I ordered a medium like I do in most athletic wear but had to send it back for a large. For reference, I stand 6’, weigh 165 pounds and wear a size 40 smoking jacket. The medium jacket sleeves were too short and the shoulders too snug. Kitsbow responded quickly with a large which felt better across the shoulders, but the arm length can still use a half-inch. The size up sacrificed more fabric across the midsection and overall torso length. Nobody’s perfect, right? Overall this is a well-designed, super comfortable, feather-light jacket. We will see how it holds up over time.
The GORE C5 Gore-tex Windstopper Infinium jacket
This is the first GORE item I’ve had the joy to wear. And when I say joy, I’m talking kittens and balls of yarn joy. The fit is amazing. And the detailed features are impressive. I like things to fit well and move when I do. I ordered a medium despite their, “our sizes run a little small so check our size chart before ordering” warning. It’s advertised as a slim fit and that’s exactly what I got.
If you prefer a looser fit, definitely level up from your standard size per their website directions. The detail that went into the Infinium Jacket was well thought out. First to catch my eye when I put it on is the elliptical sleeve hem that ensures coverage during wet conditions. GORE rates their products on a 5-point scale on their website to better serve your decision making. With so many products to choose from, I appreciate the info to help people select the right garment to fit their needs. This jacket scores a 4/5 on their waterproof durability score, 5/5 for windproof, 3/5 for insulation, and 5/5 for breathability with a 41-59 temperature rating. It is designed for cycling. But it is also good for “fast hiking” according to their web site. I will attest to its function off the bike. I wore it during multiple hikes in the Sierra Nevada Mountains recently and it performed extremely well.
On the bike I found this jacket to excel under light rain conditions with temperatures in the low 50s. Given the initial positive experience with this product, I’m looking forward to really testing this jacket out in the weeks ahead.
Showers Pass Refuge
I’m pretty sure you can withstand a fire hose in the Showers Pass Refuge Jacket. Seriously…this thing is made for monsoons. Not only will it keep you dry under extreme weather conditions, but it will also easily serve as an all-mountain hard shell for any all-mountain winter activity as well. Out of the box, the jacket is stiff and a little unforgiving. I am interested to see if the fabric loosens up over time. Despite my initial reaction, the Refuge offers incredible weather protection and breathability. I recently rode for two hours in a steady rain. I stayed high and dry with the front vents open. I mentioned the zippered chest vents, let’s go over some other details. The Refuge is considered a hard shell and has the feel of a mountain guide jacket. Similar to GORE products, Showers Pass uses a 5-Star scale to rate their products. Five being the highest level. The Refuge jackets earn a 5 Star rating for waterproofing and breathability. It receives a 4 Star rating for visibility due to the 3M reflective piping all over the jacket. Other features include a detachable hood, YKK weather-sealed zippers, warmer hand pockets, and a drop-down skirt to protect from road spray and sitting on wet benches at Lambeau Field. The skirt tucks away through the magical power of magnets when not in use.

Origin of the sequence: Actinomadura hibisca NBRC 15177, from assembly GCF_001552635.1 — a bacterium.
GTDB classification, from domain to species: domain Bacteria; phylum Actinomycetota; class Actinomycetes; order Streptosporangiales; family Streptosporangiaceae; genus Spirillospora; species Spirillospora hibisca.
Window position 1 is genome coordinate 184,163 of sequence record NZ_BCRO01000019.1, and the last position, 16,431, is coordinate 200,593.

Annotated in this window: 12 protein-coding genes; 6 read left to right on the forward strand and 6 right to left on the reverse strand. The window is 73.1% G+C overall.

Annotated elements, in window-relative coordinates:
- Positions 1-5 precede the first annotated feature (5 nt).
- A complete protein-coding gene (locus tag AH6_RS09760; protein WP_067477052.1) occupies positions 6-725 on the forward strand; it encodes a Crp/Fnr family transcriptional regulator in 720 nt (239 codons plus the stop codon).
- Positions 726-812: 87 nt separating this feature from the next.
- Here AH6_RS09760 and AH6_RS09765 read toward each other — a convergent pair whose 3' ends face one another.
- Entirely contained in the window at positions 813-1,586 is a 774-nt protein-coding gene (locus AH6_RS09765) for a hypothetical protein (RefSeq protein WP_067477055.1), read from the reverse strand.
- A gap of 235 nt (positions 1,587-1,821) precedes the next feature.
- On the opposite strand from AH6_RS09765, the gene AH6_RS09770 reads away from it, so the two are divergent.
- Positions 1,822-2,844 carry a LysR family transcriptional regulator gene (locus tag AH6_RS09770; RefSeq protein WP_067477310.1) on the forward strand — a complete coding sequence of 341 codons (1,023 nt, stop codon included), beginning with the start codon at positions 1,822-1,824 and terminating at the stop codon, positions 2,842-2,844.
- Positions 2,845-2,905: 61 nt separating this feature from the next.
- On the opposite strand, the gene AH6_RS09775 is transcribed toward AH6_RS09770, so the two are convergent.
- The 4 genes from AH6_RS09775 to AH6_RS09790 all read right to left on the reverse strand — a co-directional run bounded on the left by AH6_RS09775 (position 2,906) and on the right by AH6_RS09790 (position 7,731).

Each jacket fills a niche and represents some of the finest available in their respective classes. The Kitsbow Wind Jacket is ideal for warmer fall days and cool summer mornings compared to the GORE C5 Gore-tex Infinium Jacket, and Refuge from Showers Pass. To be perfectly honest, it’s not really fair to compare these jackets side by side. It is obvious that Kitsbow was aiming to make a super light-weight packable jacket. It is designed for minimal weight. And let me say Kitsbow excels in that effort. I started a three-hour tour of the St. Croix River Valley this week with the Kitsbow jacket on. By mid-afternoon, the temps got into the high 50s and I started to overheat. No problem. I had it stuffed into its pocket and stored away in my frame bag under 30 seconds while riding. After another hour I forgot I even had it with me. The GORE Infinium is a better option for fall riding when the temps are in the 40s and low 50s. However, you can partner this jacket with a midweight base layer, long sleeve jersey, and/or thermal vest to confidently defend the first days of winter and beyond. The Showers Pass Refuge Jacket is best suited for heavy-duty year-round commuting, tropical monsoons, and deep winter forays worn with 2 or more layers. Given the technical features and weight of this jacket, I expect it will be in heavy rotation for winter excursions along the St Croix River, mountain playtime, and deep woods fat bike adventures come January.
You can discover more on your own from each of these fine purveyors of riding gear here: